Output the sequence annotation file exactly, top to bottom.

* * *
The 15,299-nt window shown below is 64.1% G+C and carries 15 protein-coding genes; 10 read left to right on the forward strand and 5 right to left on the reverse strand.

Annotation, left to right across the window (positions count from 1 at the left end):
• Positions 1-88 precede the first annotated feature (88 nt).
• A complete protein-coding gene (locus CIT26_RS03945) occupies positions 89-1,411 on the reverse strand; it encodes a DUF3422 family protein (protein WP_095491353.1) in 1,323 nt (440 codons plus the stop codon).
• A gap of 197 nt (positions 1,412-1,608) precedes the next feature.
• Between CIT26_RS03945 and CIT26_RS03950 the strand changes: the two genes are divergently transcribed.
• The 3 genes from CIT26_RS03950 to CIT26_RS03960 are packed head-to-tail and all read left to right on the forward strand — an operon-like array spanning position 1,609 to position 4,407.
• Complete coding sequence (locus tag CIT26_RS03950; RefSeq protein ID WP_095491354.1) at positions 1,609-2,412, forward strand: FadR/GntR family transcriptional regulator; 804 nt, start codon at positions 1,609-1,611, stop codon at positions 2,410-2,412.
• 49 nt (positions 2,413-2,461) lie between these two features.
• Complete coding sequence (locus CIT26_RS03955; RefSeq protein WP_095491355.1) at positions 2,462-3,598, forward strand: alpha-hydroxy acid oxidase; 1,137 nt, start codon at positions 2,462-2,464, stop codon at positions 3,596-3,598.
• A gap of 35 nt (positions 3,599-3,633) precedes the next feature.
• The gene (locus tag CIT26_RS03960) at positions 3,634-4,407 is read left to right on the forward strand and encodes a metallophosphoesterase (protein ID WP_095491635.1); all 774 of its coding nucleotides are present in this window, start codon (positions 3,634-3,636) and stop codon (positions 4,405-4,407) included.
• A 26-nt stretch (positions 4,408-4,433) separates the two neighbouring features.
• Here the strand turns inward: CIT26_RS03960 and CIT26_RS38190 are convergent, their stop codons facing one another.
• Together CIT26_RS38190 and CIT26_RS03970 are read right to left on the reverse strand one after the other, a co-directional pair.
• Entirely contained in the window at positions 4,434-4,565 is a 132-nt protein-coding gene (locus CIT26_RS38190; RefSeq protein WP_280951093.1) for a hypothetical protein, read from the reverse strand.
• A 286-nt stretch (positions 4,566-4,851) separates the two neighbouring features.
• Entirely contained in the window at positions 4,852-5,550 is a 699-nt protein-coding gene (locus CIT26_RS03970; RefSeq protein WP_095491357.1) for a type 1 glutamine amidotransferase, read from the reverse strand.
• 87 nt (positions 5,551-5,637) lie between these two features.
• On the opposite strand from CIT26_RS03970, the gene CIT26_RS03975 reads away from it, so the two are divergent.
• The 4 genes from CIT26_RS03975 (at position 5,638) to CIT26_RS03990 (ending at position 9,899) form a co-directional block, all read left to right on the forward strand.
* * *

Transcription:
The 15,299-nt window shown below is 64.1% G+C and carries 15 protein-coding genes; 10 read left to right on the forward strand and 5 right to left on the reverse strand.

Annotation, left to right across the window (positions count from 1 at the left end):
• Positions 1-88 precede the first annotated feature (88 nt).
• A complete protein-coding gene (locus CIT26_RS03945) occupies positions 89-1,411 on the reverse strand; it encodes a DUF3422 family protein (protein WP_095491353.1) in 1,323 nt (440 codons plus the stop codon).
• A gap of 197 nt (positions 1,412-1,608) precedes the next feature.
• Between CIT26_RS03945 and CIT26_RS03950 the strand changes: the two genes are divergently transcribed.
• The 3 genes from CIT26_RS03950 to CIT26_RS03960 are packed head-to-tail and all read left to right on the forward strand — an operon-like array spanning position 1,609 to position 4,407.
• Complete coding sequence (locus tag CIT26_RS03950; RefSeq protein ID WP_095491354.1) at positions 1,609-2,412, forward strand: FadR/GntR family transcriptional regulator; 804 nt, start codon at positions 1,609-1,611, stop codon at positions 2,410-2,412.
• 49 nt (positions 2,413-2,461) lie between these two features.
• Complete coding sequence (locus CIT26_RS03955; RefSeq protein WP_095491355.1) at positions 2,462-3,598, forward strand: alpha-hydroxy acid oxidase; 1,137 nt, start codon at positions 2,462-2,464, stop codon at positions 3,596-3,598.
• A gap of 35 nt (positions 3,599-3,633) precedes the next feature.
• The gene (locus tag CIT26_RS03960) at positions 3,634-4,407 is read left to right on the forward strand and encodes a metallophosphoesterase (protein ID WP_095491635.1); all 774 of its coding nucleotides are present in this window, start codon (positions 3,634-3,636) and stop codon (positions 4,405-4,407) included.
• A 26-nt stretch (positions 4,408-4,433) separates the two neighbouring features.
• Here the strand turns inward: CIT26_RS03960 and CIT26_RS38190 are convergent, their stop codons facing one another.
• Together CIT26_RS38190 and CIT26_RS03970 are read right to left on the reverse strand one after the other, a co-directional pair.
• Entirely contained in the window at positions 4,434-4,565 is a 132-nt protein-coding gene (locus CIT26_RS38190; RefSeq protein WP_280951093.1) for a hypothetical protein, read from the reverse strand.
• A 286-nt stretch (positions 4,566-4,851) separates the two neighbouring features.
• Entirely contained in the window at positions 4,852-5,550 is a 699-nt protein-coding gene (locus CIT26_RS03970; RefSeq protein WP_095491357.1) for a type 1 glutamine amidotransferase, read from the reverse strand.
• 87 nt (positions 5,551-5,637) lie between these two features.
• On the opposite strand from CIT26_RS03970, the gene CIT26_RS03975 reads away from it, so the two are divergent.
• The 4 genes from CIT26_RS03975 (at position 5,638) to CIT26_RS03990 (ending at position 9,899) form a co-directional block, all read left to right on the forward strand.